Looking back on it, I'm really not sure why I decided to become an architect.
I never knew an architect growing up. I didn't know who Frank Lloyd Wright was until I was in college, enrolled in my first architecture class. I was too young to have watched the Brady Bunch. The show How I Met Your Mother had not yet been invented.
Come to think of it...the closest thing to an architect I knew was George Costanza!
Honestly, I really knew nothing about architecture until I was in college at the University of Maryland. I was originally a computer science major when I began my freshman year. That lasted about 3 months. I was taking a C+ computer programming class and I was struggling to get a D+.
I hated Computer Science.
So I dropped it. After 1 semester.
It didn't take much time before I decided that architecture would be my next major. I figured that I had some talent at drawing and I was good at math. Architecture it is! Looking back on it, I made a pretty quick decision without really knowing anything about being an architect. Or more importantly, I didn't know how much of a pain in the ass it would be to become an architect.
I knew that architects designed buildings and created blue prints. This was 1999 and I'm pretty sure blue prints were extinct by then.
The point is...I knew nothing.
Drawing + Math = Architecture
And that's it. That is my origin story. I know....It's sad.
A time for Reflection.
For some reason I have been thinking a lot lately about why I became an architect. Writing this blog has made me much more reflective about what I do. I wonder about my choice because I made it pretty quickly without much vetting.
And that's not like me. I am pretty thorough with big decisions. The other day I was purchasing clothing hangers on Amazon.com and I read several reviews before making my $9.99 purchase.
Fortunately, my architectural leap of faith has paid dividends.
I love being an architect and I could not imagine doing anything else. And that is why my leap of faith is so interesting to me. It kinda happened by chance and I really lucked out.
But there must be more to this story. Certainly something must have peaked my interest?
There is one possible catalyst.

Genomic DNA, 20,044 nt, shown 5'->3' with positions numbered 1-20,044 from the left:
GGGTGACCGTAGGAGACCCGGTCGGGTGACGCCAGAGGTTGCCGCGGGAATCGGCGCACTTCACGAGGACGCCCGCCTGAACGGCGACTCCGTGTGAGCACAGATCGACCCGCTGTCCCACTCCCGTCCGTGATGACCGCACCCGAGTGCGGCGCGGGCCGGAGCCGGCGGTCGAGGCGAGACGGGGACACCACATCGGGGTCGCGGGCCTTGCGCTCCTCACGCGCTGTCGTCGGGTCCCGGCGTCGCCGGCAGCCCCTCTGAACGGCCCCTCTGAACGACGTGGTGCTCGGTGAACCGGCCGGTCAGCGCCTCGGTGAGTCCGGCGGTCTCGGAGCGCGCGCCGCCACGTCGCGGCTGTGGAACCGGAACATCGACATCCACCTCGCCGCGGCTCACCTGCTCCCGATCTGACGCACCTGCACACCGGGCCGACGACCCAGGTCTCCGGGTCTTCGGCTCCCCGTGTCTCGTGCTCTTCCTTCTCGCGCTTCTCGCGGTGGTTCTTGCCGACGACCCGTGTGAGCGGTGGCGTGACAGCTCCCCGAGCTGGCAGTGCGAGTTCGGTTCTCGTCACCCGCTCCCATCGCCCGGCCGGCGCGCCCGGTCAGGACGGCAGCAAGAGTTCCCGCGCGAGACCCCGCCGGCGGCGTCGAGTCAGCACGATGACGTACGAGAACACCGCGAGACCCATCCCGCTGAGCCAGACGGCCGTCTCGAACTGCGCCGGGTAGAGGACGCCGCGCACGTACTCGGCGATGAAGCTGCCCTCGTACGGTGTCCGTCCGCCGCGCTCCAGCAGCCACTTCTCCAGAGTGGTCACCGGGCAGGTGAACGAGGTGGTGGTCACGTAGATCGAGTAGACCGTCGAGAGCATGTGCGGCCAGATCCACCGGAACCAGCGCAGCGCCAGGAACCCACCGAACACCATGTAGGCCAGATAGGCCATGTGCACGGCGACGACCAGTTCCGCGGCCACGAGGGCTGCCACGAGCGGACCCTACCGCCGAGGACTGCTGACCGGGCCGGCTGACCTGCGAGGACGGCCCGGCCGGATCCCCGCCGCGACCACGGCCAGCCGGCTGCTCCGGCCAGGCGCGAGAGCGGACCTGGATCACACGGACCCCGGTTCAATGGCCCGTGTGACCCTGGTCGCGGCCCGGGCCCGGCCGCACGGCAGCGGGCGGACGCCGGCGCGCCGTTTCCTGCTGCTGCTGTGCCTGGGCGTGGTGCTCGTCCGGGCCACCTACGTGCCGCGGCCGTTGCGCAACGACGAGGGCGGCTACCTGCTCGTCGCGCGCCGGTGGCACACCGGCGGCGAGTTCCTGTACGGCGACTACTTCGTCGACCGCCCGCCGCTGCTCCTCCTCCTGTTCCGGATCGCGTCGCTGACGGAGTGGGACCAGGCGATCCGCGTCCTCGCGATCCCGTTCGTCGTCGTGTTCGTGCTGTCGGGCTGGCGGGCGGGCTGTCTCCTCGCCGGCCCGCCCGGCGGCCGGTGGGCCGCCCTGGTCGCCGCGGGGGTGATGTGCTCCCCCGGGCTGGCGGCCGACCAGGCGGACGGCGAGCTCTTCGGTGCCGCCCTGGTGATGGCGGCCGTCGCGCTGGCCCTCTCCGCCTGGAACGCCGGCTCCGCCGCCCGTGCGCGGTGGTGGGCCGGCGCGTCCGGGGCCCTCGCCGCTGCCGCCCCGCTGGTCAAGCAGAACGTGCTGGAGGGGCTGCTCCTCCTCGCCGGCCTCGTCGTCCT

One thing I do remember about my pre-architecture life is that I always had an interest in seeing things get built. I grew up in a rural area, so there really wasn't much development. But I do recall car rides through suburban areas and the occasional visit to Washington DC where I did witness buildings getting built. It wasn't the bull dozers, cranes and men at work that fascinated me. It was returning days later and seeing progress being made over time.
I don't remember when this fascination began, but seeing construction has always been an interest.
Steve Ramos: Baby Architect
For the first several years of my career in architecture, I did not see anything get built. At Michael Graves and Associates I worked on big projects in far-flung places. Egypt, Singapore and Switzerland to name a few. Since I was a green intern and had only been there for 18 months, they definitely weren't going to be sending me to the Nile to do construction administration.
My first couple of years at LS3P were during the recession so projects under construction were pretty scarce. But there were some, however my roles on the projects were limited so I didn't feel much ownership over the finished product. Nonetheless, I very much enjoyed shadowing our construction administration architects on site visits.
Steve Ramos: Toddler Architect
Right around year 5 of my career I began to see projects in which I started getting larger design opportunities and began to take some real ownership in my projects. And a few of those buildings got built. I'm going to tell the story of my first project in a future #ArchiTalks post. TBD
Seeing your work get built is a very rewarding thing for an architect. I would even call it a major milestone for an architect.
It's pretty amazing.
It's powerful stuff man!
Once upon a time I wrote a post called I like to make and create. I talked about the thrill I get out of making all different types of things.....paintings, architecture and compilation cds.
Making buildings is definitely at the top of that list. Witnessing a building grow out of the dirt is just awesome.
And have you seen how big buildings are? And I'm not talking about buildings for ants.
I'm talking buildings for people. Full size people. And lots of em!
I like using the term powerful because I can't think of something more descriptive. Creating a drawing on a sheet of paper that fits on your desk and then seeing that drawing constructed at full scale just blows my mind.
And then on a building's grand opening when the project is turned over to a happy client....that's it. Home run.
The images I have been showing in this post are the construction progress of the Tides IV Condominium Project in Mt. Pleasant, South Carolina. The project contains 54 luxury condominiums with some of the best views in Charleston. It is soon to be the premier condo development in South Carolina.
Tides IV is a 7 story building over 1 level of subterranean parking. It tops out at 80 feet and in Mt. Pleasant....80 feet...that's a skyscraper.
Even so. It grew out of small pieces of trace paper that fit on the desks of my colleagues and myself.